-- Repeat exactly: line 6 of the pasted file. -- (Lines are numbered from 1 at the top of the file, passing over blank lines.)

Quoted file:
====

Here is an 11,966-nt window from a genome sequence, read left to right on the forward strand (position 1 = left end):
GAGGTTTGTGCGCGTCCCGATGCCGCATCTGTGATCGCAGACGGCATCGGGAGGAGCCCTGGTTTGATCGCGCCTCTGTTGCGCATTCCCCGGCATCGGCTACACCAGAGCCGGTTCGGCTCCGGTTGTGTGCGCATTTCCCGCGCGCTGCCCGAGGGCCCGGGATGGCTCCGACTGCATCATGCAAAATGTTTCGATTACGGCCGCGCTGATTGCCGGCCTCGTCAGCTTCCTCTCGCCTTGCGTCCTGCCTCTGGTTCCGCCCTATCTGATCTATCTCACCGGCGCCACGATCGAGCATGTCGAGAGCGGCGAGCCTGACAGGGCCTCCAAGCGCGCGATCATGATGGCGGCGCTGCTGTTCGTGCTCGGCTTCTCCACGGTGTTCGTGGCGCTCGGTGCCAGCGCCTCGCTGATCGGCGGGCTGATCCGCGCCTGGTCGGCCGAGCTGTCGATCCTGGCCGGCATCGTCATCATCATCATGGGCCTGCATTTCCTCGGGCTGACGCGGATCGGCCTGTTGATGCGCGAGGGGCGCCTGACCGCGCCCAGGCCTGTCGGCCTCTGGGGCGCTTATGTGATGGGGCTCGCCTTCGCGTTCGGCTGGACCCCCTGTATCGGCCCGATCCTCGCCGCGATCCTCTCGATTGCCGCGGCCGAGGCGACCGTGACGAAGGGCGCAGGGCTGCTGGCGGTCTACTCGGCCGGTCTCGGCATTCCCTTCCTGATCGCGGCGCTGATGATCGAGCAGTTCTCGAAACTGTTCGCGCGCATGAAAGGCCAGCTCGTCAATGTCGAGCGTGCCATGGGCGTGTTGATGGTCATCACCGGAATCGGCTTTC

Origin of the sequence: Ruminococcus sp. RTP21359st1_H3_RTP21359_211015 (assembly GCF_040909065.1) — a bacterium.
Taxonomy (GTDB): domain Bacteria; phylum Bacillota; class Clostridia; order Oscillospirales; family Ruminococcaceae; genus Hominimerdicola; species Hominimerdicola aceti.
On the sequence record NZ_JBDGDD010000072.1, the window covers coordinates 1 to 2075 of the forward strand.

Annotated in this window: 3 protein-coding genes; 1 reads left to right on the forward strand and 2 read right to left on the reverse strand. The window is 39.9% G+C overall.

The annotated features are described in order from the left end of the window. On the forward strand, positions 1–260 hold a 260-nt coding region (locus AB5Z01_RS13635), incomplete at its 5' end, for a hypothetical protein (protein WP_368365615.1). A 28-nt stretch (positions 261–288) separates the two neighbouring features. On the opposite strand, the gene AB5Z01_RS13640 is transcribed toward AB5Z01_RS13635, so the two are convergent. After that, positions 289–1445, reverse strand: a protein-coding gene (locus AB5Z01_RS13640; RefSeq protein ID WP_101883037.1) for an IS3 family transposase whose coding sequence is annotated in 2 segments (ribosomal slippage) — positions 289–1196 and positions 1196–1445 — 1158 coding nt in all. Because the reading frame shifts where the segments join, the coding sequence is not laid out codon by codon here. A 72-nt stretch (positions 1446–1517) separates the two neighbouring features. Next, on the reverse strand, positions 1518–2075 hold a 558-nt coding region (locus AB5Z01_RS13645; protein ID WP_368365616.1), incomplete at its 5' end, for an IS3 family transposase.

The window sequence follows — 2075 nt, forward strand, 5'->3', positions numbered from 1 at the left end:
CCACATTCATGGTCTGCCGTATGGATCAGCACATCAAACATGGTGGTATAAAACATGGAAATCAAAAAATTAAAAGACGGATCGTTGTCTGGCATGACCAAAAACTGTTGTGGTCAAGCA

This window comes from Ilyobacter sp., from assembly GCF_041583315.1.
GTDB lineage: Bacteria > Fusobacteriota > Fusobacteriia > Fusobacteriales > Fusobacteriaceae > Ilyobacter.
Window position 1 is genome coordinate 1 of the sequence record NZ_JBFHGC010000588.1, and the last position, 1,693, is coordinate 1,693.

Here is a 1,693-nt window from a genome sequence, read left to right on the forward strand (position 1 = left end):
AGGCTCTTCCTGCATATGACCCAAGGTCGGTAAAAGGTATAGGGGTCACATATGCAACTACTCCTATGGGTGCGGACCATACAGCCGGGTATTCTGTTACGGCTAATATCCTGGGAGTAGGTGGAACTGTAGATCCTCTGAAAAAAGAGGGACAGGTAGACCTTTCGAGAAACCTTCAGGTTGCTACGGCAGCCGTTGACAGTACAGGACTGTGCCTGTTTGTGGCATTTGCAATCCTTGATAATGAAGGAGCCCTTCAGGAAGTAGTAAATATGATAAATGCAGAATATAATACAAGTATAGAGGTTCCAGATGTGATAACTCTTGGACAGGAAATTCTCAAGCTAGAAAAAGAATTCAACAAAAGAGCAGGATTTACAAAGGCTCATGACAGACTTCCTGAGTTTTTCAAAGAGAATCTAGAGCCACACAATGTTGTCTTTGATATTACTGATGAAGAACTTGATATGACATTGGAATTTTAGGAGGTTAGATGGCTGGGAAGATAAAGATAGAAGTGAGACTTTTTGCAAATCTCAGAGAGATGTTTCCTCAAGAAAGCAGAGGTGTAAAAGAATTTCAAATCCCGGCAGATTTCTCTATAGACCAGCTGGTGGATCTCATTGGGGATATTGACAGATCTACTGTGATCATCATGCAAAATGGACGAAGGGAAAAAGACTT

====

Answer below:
Annotated in this window: 3 protein-coding genes; 1 reads left to right on the forward strand and 2 read right to left on the reverse strand. The window is 39.9% G+C overall.